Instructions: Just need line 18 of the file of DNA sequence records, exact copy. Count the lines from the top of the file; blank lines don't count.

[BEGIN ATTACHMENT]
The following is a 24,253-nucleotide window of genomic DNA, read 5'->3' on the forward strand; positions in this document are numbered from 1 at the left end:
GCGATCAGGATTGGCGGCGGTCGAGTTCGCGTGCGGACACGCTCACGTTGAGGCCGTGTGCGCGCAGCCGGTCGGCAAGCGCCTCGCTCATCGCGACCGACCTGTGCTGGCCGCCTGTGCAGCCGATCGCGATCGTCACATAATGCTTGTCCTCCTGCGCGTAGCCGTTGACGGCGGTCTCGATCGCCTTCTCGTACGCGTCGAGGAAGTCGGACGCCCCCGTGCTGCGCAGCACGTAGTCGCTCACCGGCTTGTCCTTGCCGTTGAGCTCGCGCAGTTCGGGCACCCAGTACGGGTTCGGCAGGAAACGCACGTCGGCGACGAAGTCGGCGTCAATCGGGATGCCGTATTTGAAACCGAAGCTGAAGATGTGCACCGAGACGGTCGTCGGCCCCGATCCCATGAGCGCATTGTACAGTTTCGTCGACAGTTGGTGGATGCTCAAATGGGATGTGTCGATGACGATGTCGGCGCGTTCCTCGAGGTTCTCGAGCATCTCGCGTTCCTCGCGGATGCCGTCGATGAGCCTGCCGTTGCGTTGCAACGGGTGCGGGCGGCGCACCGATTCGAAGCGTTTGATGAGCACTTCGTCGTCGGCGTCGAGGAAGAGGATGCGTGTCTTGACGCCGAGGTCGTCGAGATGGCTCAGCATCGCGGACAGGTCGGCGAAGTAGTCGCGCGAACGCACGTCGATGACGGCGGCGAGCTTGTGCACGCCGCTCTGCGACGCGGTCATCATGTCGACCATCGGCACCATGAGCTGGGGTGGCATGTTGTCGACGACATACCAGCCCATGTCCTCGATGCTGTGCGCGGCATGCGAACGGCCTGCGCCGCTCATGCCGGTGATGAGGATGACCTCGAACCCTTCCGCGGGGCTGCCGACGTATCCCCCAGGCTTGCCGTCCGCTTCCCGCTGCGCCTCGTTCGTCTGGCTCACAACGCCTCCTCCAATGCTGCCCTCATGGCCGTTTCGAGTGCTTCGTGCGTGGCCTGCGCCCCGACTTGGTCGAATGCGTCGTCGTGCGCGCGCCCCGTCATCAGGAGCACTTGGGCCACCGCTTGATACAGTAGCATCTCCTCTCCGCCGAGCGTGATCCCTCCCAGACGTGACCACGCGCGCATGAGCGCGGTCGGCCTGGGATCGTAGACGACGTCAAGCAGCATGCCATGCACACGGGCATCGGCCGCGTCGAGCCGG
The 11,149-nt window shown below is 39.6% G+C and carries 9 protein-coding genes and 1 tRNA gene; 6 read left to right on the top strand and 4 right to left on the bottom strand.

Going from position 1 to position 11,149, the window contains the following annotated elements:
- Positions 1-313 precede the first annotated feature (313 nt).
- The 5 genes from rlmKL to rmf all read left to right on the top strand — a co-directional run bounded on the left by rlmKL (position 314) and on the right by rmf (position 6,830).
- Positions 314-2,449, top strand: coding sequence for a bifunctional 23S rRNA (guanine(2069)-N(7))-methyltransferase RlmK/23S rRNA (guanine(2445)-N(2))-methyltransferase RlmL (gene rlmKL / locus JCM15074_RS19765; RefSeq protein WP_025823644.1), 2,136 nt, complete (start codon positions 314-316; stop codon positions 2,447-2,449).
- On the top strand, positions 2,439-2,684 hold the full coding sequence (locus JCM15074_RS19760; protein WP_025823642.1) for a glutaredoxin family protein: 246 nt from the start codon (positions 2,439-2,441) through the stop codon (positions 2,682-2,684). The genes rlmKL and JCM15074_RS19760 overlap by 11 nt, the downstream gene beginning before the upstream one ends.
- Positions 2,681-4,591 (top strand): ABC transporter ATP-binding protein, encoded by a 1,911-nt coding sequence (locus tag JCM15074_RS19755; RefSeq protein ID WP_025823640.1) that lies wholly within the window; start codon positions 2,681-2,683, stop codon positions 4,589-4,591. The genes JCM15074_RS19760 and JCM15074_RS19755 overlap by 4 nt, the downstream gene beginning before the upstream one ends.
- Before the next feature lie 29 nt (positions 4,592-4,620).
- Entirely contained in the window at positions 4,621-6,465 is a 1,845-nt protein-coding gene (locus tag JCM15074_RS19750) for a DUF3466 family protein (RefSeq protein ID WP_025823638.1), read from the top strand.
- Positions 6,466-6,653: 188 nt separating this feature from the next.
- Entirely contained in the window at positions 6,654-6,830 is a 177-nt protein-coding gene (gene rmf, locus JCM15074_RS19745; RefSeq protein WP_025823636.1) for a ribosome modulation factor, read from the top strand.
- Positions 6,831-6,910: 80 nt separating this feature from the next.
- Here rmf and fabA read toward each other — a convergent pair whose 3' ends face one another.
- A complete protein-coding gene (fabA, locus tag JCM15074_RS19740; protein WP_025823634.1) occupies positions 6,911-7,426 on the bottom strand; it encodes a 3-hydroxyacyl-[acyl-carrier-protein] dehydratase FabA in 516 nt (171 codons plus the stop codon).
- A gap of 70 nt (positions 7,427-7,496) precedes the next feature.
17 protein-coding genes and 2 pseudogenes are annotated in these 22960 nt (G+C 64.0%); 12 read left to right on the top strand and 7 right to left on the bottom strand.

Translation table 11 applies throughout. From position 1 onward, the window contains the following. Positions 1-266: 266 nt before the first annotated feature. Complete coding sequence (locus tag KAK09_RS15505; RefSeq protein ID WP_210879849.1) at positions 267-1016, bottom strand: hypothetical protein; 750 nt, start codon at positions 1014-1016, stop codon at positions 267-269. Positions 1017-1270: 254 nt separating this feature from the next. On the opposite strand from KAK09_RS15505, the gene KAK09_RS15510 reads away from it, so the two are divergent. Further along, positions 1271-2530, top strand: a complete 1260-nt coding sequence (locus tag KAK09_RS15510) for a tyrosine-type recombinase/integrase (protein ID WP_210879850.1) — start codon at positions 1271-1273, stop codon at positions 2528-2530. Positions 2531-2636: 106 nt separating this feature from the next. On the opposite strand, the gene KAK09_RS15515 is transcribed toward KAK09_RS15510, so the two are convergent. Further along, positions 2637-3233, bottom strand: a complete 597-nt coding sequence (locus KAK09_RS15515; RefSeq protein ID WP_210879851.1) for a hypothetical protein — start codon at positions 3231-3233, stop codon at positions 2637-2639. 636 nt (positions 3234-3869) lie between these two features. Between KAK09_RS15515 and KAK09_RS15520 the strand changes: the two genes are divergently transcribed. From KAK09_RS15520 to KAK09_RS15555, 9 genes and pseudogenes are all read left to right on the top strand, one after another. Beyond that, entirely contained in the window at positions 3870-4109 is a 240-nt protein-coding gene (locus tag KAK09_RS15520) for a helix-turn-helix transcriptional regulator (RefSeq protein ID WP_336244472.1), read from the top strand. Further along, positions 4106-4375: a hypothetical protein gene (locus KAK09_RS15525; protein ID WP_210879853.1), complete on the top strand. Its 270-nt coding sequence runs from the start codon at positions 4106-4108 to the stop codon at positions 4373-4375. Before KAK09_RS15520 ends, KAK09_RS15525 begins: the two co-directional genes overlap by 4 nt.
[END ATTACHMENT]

17 protein-coding genes and 2 pseudogenes are annotated in these 22960 nt (G+C 64.0%); 12 read left to right on the top strand and 7 right to left on the bottom strand.